Black Crook

Event Information

Niblo's Garden

Manager / Director:
Harvey Bradley Dodworth
William Wheatley

Price: $0.75; Dress Circle $1 (secured); Reserved seats in Parquette and Parquette Circle $1.50; Family Circle, $.50; Private boxes $8 and $10; all seats $1 for Saturday matinees

Event Type:
Play With Music

Record Information


Last Updated:
2 November 2015

Performance Date(s) and Time(s)

17 Dec 1866, 7:30 PM
18 Dec 1866, 7:30 PM
19 Dec 1866, 7:30 PM
20 Dec 1866, 7:30 PM
21 Dec 1866, 7:30 PM
21 Dec 1866, 7:30 PM
22 Dec 1866, 1:00 PM

Performers and/or Works Performed


Announcement: New York Post, 17 December 1866.

Wed. evening will be the 100th performance.

Advertisement: New-York Times, 17 December 1866, 6.
Announcement: New York Post, 19 December 1866, 4.

New costumes, scenes, mechanical effects, music, and dances will be introduced for the 100th performance.

Announcement: New York Post, 21 December 1866.

“With entirely new costumes, music and dances.”

Article: New York Clipper, 22 December 1866, 294.

Concluding paragraph of "City Summary" suggests possible influence of the "Black Crook" on a new ballet in Cendrillon (New York Theater); ends with poem, "The Perils of the Crook."

Announcement: New York Clipper, 22 December 1866, 294.

100th performance will take place Dec. 19.  "The performers—or at least those who wear anything—will appear in new clothes and things."

Announcement: New-York Times, 22 December 1866, 4.

“Has been re-dressed, if we may use the term without suspicion of sarcasm.”

Article: New-York Times, 24 December 1866, 5.

“Tonight the ‘Black Crook’ will be played at Niblo’s Garden for the one hundred and fifth time. On the one hundredth representation all the costumes were changed for new ones, so that to the eye the piece is as fresh as ever. The receipts during the period we have mentioned exceeded a quarter of a million of dollars, and by a strange but significant coincidence there was but a difference of fifty cents between the returns of the first and the returns of the one hundredth night. There is nothing so successful as success.”

Review: New York Clipper, 29 December 1866, 302.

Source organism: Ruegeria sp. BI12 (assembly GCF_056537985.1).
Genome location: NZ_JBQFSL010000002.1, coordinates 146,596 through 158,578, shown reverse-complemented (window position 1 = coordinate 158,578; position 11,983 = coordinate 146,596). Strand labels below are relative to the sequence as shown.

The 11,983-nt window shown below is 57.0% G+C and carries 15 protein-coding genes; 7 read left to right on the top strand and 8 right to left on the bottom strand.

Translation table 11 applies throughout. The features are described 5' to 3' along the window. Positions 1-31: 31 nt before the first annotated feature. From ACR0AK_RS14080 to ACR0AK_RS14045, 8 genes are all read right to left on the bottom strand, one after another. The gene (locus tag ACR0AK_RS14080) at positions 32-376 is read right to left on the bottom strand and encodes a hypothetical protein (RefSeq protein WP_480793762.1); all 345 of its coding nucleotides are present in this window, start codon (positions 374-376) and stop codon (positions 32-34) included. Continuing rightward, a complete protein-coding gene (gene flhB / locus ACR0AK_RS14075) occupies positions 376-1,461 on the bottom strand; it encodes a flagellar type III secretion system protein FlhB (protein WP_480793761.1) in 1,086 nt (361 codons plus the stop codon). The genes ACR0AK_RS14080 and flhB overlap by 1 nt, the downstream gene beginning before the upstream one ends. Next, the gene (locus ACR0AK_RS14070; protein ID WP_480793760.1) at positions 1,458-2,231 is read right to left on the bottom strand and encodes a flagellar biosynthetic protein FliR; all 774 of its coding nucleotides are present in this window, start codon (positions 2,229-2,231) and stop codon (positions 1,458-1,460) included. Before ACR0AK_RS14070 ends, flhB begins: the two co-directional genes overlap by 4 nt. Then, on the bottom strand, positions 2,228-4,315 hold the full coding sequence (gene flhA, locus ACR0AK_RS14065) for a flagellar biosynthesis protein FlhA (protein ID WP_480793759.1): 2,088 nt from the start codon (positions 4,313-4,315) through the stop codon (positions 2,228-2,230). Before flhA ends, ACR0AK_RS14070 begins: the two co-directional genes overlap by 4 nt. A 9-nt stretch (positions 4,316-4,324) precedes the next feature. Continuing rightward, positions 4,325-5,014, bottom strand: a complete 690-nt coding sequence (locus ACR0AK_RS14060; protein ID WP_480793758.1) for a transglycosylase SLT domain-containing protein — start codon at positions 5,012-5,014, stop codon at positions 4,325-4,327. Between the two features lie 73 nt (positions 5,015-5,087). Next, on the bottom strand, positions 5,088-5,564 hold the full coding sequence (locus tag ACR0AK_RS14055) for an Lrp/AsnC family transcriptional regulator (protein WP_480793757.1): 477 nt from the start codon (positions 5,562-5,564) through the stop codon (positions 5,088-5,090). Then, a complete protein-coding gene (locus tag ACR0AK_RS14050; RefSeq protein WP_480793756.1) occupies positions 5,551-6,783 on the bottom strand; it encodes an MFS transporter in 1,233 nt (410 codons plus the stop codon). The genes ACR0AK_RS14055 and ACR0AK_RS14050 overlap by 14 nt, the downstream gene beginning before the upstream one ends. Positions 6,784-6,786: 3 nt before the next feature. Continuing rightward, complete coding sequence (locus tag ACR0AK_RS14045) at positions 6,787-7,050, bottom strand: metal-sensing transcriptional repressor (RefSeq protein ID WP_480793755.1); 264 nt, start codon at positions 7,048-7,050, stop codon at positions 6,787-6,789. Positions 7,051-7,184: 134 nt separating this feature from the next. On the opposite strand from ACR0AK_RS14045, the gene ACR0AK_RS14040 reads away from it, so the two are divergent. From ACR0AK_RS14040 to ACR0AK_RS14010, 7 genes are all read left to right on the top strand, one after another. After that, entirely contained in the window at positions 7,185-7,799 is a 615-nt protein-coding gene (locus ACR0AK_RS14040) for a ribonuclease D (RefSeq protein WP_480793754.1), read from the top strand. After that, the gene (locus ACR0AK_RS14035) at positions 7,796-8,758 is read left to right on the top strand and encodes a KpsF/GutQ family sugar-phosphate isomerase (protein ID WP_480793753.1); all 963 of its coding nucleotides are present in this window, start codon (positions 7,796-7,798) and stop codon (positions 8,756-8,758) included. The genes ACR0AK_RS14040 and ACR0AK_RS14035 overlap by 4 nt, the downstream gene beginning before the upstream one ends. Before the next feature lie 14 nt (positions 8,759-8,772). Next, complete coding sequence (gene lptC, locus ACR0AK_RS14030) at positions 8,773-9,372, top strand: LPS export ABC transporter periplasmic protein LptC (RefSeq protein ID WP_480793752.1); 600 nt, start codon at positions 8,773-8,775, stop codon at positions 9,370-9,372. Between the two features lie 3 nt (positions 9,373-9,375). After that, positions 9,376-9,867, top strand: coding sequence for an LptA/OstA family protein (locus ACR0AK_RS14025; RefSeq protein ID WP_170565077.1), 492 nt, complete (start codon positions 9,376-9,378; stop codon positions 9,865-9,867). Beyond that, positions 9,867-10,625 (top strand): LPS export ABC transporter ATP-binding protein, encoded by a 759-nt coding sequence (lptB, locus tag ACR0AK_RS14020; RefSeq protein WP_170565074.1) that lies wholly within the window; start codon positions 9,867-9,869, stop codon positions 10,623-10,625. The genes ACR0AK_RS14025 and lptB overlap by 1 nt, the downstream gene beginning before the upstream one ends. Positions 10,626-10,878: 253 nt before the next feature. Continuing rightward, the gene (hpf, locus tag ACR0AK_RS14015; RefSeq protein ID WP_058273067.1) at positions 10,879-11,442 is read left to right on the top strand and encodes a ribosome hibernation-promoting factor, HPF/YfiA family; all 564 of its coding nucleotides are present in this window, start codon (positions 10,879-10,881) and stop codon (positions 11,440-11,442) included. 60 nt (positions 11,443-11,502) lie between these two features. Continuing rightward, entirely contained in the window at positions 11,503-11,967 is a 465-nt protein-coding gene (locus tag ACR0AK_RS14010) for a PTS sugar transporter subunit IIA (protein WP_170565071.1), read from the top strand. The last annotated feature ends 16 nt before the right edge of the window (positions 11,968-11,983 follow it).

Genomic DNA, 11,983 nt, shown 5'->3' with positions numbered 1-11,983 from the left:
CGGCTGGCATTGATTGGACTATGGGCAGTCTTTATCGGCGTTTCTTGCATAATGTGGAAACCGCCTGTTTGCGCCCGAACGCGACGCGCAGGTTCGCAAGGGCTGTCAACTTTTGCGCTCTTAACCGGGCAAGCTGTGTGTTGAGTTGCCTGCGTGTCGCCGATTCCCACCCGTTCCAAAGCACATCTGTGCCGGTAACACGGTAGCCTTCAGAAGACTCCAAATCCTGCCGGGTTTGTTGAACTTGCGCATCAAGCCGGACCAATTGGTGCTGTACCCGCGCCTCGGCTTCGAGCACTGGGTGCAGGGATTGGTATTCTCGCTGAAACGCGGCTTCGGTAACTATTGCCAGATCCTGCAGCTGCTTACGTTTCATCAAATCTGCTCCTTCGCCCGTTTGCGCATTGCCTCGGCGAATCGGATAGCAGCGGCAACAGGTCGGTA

"The Black Crook" is almost as attractive as it was the first week of its production. The one hundredth representation was given on the 19th inst.  We were present on the 21st, sitting the performance through from beginning to end. There is a decided improvement in the performance of the piece now over its early representations. The ballet appeared in new dresses, a decided improvement over former ones, looking neater and far more attractive. Several new dances have been introduced, and each and every one in the piece acts better now than they did at first. This is a very unusual thing with performers in a piece that has been enjoying a long run. They generally get careless and walk through their parts, thinking that they are playing to people that have previously seen them. Rose Morton, who appeared at first as Amina, was taken sick some time since, and her rôle has been and is now played by Mrs. G. C. Boniface. Milly Cavendish, who has also been off duty for some time, in consequence of sickness, re-appeared on the 21st and sang that popular song, 'You Naughty, Naughty Man,' which has not been sung during Miss C's absence. She was well received and the song encored three times. The ballet, which has improved considerably, is probably one of the best seen in this city since the Ronzani Troupe. Bonfanti is one of the most delightful little danseuses it has ever been our good fortune to see trip the light fantastic toe. She is as light as a fairy and dances very neatly indeed, keeping most excellent time. Sangalli is a spirited danseuse. She executes several very difficult movements and is a favorite. Betty Regal, although the third name in the list of principal danseuses, is a finished artist and has a host of admirers. Taken altogether, the 'Crook' is carefully played and continues to prove a very attractive piece."